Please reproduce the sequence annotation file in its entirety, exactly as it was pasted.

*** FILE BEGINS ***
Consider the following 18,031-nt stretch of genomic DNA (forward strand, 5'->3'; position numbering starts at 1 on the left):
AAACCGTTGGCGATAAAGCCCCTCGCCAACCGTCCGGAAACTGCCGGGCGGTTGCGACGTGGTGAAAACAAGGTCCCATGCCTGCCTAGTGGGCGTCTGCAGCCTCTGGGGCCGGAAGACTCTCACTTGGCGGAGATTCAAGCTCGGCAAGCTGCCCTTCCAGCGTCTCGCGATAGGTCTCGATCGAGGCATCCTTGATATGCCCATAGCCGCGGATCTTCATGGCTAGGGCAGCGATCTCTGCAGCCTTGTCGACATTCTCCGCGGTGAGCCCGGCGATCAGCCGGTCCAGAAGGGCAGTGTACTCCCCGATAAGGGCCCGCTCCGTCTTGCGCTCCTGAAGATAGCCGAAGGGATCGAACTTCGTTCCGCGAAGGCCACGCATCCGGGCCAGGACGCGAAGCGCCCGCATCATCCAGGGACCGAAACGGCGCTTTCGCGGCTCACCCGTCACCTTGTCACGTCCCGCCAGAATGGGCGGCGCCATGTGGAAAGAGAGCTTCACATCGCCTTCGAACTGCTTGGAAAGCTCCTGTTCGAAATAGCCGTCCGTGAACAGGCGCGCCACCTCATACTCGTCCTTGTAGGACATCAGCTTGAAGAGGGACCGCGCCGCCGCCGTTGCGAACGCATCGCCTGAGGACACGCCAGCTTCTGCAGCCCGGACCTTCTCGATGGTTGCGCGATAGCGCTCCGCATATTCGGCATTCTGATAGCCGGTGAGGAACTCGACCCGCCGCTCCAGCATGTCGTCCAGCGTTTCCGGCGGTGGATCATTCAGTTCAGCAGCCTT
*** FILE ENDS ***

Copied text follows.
Consider the following 18,031-nt stretch of genomic DNA (forward strand, 5'->3'; position numbering starts at 1 on the left):
AAACCGTTGGCGATAAAGCCCCTCGCCAACCGTCCGGAAACTGCCGGGCGGTTGCGACGTGGTGAAAACAAGGTCCCATGCCTGCCTAGTGGGCGTCTGCAGCCTCTGGGGCCGGAAGACTCTCACTTGGCGGAGATTCAAGCTCGGCAAGCTGCCCTTCCAGCGTCTCGCGATAGGTCTCGATCGAGGCATCCTTGATATGCCCATAGCCGCGGATCTTCATGGCTAGGGCAGCGATCTCTGCAGCCTTGTCGACATTCTCCGCGGTGAGCCCGGCGATCAGCCGGTCCAGAAGGGCAGTGTACTCCCCGATAAGGGCCCGCTCCGTCTTGCGCTCCTGAAGATAGCCGAAGGGATCGAACTTCGTTCCGCGAAGGCCACGCATCCGGGCCAGGACGCGAAGCGCCCGCATCATCCAGGGACCGAAACGGCGCTTTCGCGGCTCACCCGTCACCTTGTCACGTCCCGCCAGAATGGGCGGCGCCATGTGGAAAGAGAGCTTCACATCGCCTTCGAACTGCTTGGAAAGCTCCTGTTCGAAATAGCCGTCCGTGAACAGGCGCGCCACCTCATACTCGTCCTTGTAGGACATCAGCTTGAAGAGGGACCGCGCCGCCGCCGTTGCGAACGCATCGCCTGAGGACACGCCAGCTTCTGCAGCCCGGACCTTCTCGATGGTTGCGCGATAGCGCTCCGCATATTCGGCATTCTGATAGCCGGTGAGGAACTCGACCCGCCGCTCCAGCATGTCGTCCAGCGTTTCCGGCGGTGGATCATTCAGTTCAGCAGCCTT